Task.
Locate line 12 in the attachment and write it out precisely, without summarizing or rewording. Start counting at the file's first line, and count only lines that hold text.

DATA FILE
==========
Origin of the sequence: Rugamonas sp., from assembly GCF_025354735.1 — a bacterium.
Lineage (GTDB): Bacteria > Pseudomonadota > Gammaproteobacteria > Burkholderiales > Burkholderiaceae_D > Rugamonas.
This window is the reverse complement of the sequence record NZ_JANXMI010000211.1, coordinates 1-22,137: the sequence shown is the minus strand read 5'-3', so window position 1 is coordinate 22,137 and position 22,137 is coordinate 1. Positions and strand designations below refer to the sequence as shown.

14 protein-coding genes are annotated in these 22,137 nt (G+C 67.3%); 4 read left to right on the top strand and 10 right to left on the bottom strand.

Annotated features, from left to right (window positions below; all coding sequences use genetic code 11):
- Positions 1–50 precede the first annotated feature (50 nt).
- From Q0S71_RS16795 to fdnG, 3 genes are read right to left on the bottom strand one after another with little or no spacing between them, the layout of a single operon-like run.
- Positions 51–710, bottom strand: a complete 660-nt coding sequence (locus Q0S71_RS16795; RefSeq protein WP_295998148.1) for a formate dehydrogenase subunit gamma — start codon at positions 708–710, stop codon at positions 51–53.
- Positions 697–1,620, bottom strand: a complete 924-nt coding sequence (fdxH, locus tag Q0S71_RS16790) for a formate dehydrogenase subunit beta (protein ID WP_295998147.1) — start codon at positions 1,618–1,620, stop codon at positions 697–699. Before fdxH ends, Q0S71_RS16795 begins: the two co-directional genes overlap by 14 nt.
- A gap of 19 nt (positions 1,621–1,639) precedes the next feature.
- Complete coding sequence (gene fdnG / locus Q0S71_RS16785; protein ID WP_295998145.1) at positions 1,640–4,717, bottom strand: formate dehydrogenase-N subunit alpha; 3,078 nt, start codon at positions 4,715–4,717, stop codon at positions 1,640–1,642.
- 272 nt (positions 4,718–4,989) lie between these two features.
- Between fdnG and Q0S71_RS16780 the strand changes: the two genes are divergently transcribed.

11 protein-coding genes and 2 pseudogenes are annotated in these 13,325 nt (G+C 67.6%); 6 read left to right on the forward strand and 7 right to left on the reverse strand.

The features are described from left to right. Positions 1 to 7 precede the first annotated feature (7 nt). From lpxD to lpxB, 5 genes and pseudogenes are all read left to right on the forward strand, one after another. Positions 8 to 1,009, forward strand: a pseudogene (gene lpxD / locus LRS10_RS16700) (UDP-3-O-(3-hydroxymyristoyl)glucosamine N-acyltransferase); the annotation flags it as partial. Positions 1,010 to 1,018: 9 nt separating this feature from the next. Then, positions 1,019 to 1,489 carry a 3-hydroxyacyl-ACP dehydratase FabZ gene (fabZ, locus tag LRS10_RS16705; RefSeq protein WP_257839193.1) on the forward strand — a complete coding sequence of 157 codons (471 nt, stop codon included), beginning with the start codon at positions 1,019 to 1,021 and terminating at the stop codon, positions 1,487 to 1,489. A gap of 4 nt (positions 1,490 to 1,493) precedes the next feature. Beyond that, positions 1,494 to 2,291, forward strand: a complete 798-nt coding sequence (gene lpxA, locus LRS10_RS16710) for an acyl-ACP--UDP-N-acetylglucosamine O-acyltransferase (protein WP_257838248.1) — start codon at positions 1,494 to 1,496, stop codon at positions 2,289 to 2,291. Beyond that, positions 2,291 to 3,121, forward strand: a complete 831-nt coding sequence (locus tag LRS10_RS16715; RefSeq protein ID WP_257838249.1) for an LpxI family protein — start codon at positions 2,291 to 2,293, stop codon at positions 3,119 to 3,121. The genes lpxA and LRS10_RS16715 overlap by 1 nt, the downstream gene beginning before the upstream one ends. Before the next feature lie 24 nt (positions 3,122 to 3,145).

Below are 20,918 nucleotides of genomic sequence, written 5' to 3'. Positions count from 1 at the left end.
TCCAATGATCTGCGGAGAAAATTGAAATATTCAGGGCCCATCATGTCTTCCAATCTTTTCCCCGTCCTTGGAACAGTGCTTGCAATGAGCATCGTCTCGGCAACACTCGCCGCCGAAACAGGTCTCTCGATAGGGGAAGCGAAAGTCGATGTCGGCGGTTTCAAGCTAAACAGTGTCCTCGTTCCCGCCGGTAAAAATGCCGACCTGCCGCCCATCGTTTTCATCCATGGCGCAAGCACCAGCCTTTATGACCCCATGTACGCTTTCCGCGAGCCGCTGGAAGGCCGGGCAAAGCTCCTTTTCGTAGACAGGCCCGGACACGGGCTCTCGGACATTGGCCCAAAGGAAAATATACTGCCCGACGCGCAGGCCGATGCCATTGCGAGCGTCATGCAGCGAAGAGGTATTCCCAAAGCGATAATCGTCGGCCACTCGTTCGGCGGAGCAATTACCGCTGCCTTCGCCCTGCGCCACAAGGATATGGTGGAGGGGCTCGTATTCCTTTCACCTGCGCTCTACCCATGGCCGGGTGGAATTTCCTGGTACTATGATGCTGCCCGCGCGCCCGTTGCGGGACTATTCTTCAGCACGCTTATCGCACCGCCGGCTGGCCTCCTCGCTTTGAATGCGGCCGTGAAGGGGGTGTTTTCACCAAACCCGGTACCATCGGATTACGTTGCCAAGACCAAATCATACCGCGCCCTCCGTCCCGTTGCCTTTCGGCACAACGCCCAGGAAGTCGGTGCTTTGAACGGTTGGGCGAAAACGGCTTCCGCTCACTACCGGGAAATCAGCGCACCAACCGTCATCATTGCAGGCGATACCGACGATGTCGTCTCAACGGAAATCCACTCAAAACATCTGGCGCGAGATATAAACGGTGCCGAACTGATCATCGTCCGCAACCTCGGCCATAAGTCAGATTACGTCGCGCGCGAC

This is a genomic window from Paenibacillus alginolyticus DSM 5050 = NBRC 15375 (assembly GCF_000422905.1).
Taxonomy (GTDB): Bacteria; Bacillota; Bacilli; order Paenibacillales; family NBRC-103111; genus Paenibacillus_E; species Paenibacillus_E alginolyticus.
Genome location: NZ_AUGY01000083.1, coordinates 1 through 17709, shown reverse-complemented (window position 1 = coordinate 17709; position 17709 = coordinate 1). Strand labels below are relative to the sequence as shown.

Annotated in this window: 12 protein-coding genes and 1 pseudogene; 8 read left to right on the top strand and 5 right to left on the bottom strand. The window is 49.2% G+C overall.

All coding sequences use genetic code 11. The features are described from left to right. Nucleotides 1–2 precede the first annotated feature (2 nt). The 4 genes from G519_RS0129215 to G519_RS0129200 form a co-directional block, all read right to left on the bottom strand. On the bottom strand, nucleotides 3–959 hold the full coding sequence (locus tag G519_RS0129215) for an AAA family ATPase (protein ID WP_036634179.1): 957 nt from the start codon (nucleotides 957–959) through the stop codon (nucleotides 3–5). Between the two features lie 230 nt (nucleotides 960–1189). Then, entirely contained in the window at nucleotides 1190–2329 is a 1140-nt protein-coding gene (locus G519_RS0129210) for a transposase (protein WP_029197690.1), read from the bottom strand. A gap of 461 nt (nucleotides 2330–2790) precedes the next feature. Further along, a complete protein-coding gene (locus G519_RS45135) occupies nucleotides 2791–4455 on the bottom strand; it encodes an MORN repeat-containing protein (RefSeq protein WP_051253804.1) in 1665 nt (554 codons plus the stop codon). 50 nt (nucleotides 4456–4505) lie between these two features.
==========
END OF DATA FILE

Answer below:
- 272 nt (positions 4,718–4,989) lie between these two features.